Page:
The vane rotor 14 includes the vanes 14a, 14b, 14c substantially equi-angularly in the circumferential direction. The arrow marks in FIG. 2 that indicate the lag direction and advance direction represent the direction in which the vane rotor 14 is lagged, and the direction in which the vane rotor 14 is advanced, relative to the shoe housing 11. As illustrated in FIG. 1, the vane rotor 14 and a bush 20 are integrally fixed to the cam shaft 2 by means of a bolt 40, thereby constituting a driven side rotating arrangement. A cover 21 is mounted on the front portion 13 by means of a bolt 42 to thereby prevent leakage of an operating oil from, for example, a slide portion between the bush 20 and the front portion 13, from the valve timing control apparatus 1.

Since the cam shaft 2 and the bush 20 are relatively rotatably fitted into the bearing portion 15b of the rear member 15 and an inner-circumferential wall 13a of the front portion 13 respectively, the cam shaft 2 and the vane rotor 14 are coaxially rotatable relative to the timing pulley 10 and the shoe housing 11.

As illustrated in FIG. 2, a lag oil pressure chamber 61 is formed between the shoe 11a and the vane 14a, a lag oil pressure chamber 62 is formed between the shoe 11b and the vane 14b, and a lag oil pressure chamber 63 is formed between the shoe 11c and the vane 14c. Also, an advance oil pressure chamber 64 is formed between the shoe 11c and the vane 14a, an advance oil pressure chamber 65 is formed between the shoe 11a and the vane 14b, and an advance oil pressure chamber 66 is formed between the shoe 11b and the vane 14c. By switching a switching valve (not illustrated), the operating oil can be supplied to one of the lag oil pressure chambers and the corresponding advance oil pressure chambers, and the other chambers thereof can be opened to the atmosphere.

Through a switching valve (not illustrated), the lag oil pressure chambers 61, 62, 63 communicate with oil passages (not illustrated), which in turn communicate with an oil pressure pump that serves as an oil pressure source or a drain. Also, an oil pressure chamber 36 communicates with the lag oil pressure chamber 61 through an oil passage 67.

An oil passage illustrated in FIG. 2 communicates with a circular-arc shaped oil passage 56 formed in a boss portion 14d of the vane rotor 14. On the other hand, an oil passage 56 communicates with the advance oil pressure chambers 64, 65, 66 through oil passages 57, 58, 59. Also, an oil pressure chamber 37 illustrated in FIG. 3 communicates with the advance oil pressure chamber 64 through an oil passage 68.

As illustrated in FIG. 2, seal members 22 are fitted into an outer-peripheral wall of the vane rotor 14. A very small clearance is provided between the outer-peripheral wall of the vane rotor 14 and an inner-peripheral wall of the shoe housing 11. The operating oil is prevented by the seal members 22 from being leaked between the oil pressure chambers through this clearance. The seal members 22 are urged by plate springs toward the inner-peripheral wall of the shoe housing 11.

As illustrated in FIG. 1, a guide ring 33 is inserted into the vane 14a, and is retained by an inner wall of the vane 14a. Into this guide ring 33, a reciprocating stopper piston 30, which serves as an abutting portion, is inserted. The stopper piston 30 is composed of a bottomed circular-cylindrical portion 31 and an annular flange portion 32 provided on an opening end of the circular-cylindrical portion 31. The stopper piston 30 is slidably accommodated within the guide ring 33 in the axial direction of the cam shaft 2, and is urged by a spring 35 toward a side of the front portion 13. A fitting ring 34 having a taper hole 34a serving as an abutted portion is inserted into, and retained by, a fitting hole formed in the front portion 13, whereby the stopper piston 30 can be fitted into the taper hole 34a. In a state where the stopper piston 30 is fitted in the taper hole 34a, the rotation of the vane rotor 14 relative to the shoe housing 11 is constrained.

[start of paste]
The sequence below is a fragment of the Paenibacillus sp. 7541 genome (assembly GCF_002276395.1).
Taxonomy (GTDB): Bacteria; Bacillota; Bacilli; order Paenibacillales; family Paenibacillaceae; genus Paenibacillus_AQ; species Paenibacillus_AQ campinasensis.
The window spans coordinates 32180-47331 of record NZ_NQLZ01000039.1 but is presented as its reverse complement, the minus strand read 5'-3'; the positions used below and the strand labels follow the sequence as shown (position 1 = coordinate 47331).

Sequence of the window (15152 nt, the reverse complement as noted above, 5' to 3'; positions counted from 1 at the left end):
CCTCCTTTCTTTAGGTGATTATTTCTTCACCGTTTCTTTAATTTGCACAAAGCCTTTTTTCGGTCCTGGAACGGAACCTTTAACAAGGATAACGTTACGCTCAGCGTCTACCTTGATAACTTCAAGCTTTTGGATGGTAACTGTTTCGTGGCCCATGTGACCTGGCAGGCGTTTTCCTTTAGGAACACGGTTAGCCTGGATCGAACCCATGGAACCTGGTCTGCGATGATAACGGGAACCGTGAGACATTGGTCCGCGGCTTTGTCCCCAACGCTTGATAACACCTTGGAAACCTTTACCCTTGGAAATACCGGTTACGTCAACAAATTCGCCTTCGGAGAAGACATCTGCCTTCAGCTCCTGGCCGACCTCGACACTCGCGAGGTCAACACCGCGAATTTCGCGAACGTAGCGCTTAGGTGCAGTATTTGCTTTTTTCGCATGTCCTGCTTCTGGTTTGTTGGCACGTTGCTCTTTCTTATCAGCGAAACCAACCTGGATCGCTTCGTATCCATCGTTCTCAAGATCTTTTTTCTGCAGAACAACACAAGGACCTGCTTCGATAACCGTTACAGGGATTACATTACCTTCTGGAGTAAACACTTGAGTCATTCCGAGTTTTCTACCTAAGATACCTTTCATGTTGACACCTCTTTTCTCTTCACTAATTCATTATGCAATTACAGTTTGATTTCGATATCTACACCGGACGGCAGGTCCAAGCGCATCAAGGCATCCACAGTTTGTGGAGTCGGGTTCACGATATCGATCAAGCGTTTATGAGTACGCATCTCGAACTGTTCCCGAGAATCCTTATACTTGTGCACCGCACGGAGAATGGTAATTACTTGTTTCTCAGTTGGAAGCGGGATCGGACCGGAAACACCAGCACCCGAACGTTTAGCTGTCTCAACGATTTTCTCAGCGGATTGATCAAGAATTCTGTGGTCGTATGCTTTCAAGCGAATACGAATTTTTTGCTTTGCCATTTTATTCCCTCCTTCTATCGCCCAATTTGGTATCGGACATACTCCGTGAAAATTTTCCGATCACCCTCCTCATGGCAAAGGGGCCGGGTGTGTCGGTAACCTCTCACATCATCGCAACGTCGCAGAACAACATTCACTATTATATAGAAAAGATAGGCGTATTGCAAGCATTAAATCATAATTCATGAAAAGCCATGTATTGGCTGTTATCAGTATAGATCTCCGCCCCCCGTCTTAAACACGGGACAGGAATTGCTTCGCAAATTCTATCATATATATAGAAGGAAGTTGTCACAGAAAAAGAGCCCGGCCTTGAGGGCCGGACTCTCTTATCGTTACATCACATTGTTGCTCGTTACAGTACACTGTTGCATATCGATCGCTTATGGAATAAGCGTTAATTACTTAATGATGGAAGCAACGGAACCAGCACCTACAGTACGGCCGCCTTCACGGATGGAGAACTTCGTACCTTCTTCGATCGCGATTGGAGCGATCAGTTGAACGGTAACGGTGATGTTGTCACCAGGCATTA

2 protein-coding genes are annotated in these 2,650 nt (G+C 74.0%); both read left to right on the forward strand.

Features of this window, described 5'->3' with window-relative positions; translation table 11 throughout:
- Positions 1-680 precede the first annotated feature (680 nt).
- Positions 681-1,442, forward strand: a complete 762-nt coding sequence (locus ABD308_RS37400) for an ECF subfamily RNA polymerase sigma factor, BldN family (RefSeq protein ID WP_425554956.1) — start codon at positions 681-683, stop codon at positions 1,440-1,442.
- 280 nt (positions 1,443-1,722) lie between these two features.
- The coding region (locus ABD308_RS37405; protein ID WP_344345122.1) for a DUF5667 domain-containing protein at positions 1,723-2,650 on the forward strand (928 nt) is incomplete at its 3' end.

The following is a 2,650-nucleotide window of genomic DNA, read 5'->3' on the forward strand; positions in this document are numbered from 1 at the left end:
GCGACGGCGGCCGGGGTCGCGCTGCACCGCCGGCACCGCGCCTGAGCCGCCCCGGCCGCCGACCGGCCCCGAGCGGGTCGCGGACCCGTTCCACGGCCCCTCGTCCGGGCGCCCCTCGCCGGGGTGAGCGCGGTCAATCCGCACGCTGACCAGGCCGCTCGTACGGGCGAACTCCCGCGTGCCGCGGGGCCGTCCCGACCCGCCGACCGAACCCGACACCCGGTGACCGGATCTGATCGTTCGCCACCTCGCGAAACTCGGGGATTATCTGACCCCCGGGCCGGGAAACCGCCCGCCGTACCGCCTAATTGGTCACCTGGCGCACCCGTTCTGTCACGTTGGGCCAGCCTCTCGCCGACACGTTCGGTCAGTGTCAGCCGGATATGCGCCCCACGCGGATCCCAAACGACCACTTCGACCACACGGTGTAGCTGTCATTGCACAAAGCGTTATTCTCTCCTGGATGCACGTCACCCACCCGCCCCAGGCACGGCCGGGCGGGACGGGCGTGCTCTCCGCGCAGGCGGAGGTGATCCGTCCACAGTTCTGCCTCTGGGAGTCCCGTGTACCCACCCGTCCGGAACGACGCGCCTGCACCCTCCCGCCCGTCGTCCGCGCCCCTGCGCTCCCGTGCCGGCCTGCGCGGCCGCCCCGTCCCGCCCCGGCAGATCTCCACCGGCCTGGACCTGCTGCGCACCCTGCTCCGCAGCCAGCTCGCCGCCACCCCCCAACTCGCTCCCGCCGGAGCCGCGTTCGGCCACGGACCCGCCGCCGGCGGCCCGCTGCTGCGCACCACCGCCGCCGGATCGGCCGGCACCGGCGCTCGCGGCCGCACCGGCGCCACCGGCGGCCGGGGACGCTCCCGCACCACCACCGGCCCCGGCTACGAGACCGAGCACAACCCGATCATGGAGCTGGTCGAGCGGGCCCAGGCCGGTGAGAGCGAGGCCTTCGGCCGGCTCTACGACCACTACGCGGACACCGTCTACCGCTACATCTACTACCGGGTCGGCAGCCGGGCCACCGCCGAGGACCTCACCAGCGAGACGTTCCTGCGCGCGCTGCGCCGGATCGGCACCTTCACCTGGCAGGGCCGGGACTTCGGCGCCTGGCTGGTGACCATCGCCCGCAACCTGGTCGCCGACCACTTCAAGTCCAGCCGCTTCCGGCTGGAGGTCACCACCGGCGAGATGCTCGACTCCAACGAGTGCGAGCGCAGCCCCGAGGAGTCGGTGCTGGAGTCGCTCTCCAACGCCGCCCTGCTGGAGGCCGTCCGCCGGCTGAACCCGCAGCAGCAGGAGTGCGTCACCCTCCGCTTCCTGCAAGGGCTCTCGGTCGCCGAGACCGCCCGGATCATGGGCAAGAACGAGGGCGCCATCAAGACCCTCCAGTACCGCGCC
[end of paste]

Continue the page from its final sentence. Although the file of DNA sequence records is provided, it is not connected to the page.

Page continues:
As illustrated in FIG. 3, the oil pressure chamber 36 formed between the flange portion 32 and the guide ring 33 is communicated with the lag oil pressure chamber 61 through a communication hole 39 formed in the guide ring 33 and the oil passage 67 formed in the vane 14a. An oil pressure chamber 37 formed on a forward end portion side 31a of the circular-cylindrical portion 31 is communicated with the advance oil pressure chamber 64 through the oil passage 68. The force received by the stopper piston 30 from the operating oil of the oil pressure chamber 36 and the oil pressure chamber 37 causes the stopper piston 30 to be withdrawn from the taper hole 34a. When the operating oil having a prescribed, or higher than prescribed, pressure is supplied to the lag oil pressure chamber 61 or advance oil pressure chamber 64, the stopper piston 30 is withdrawn from the taper hole 34a against the biasing force of the spring 35 by the oil pressure.

The position of the stopper piston 30 and the position of the taper hole 34a are set so that, when the vane rotor 14 is located at its most lagged position, relative to the shoe housing 11, as illustrated in FIGS. 2 and 3, namely when the cam shaft 2 is located at its most lagged position relative to the crank shaft, the stopper piston 30 is urged into the taper hole 34a by the bias force of the spring 35. When the vane rotor 14 is rotated relative to the shoe housing 11 from the most lagged position toward the advanced position, the stopper piston 30 is not urged into the taper hole 34a as the position of the stopper piston 30 is displaced from the position of the taper hole 34a.